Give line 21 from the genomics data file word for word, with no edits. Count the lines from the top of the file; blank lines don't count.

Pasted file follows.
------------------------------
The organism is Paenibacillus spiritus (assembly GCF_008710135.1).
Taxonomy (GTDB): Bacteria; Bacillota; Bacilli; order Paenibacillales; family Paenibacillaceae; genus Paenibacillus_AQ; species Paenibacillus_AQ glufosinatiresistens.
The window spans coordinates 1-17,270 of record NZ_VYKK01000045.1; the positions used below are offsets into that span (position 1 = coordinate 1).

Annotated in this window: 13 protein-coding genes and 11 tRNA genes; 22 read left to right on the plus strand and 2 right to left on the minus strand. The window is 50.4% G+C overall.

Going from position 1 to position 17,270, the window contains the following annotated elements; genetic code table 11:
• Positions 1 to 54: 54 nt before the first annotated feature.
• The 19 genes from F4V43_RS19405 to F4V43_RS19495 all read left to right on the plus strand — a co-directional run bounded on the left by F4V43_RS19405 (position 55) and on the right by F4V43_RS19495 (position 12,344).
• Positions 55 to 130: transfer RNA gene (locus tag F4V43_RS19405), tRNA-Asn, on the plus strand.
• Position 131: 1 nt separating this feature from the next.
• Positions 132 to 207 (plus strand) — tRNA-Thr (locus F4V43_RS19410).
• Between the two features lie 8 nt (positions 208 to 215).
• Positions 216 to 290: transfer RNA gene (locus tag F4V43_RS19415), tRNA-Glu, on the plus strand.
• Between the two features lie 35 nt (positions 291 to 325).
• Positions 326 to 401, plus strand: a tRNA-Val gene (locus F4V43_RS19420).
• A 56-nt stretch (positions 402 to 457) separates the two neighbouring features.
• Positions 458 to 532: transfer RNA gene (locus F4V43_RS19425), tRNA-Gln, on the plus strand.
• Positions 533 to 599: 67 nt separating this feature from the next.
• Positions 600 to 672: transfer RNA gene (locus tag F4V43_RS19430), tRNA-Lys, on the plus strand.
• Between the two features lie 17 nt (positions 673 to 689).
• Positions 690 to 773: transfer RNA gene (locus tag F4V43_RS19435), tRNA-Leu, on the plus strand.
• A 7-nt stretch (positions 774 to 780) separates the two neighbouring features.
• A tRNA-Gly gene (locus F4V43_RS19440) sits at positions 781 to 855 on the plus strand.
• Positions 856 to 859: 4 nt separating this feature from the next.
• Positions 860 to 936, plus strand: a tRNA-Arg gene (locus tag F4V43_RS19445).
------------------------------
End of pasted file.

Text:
• A 7-nt stretch (positions 774 to 780) separates the two neighbouring features.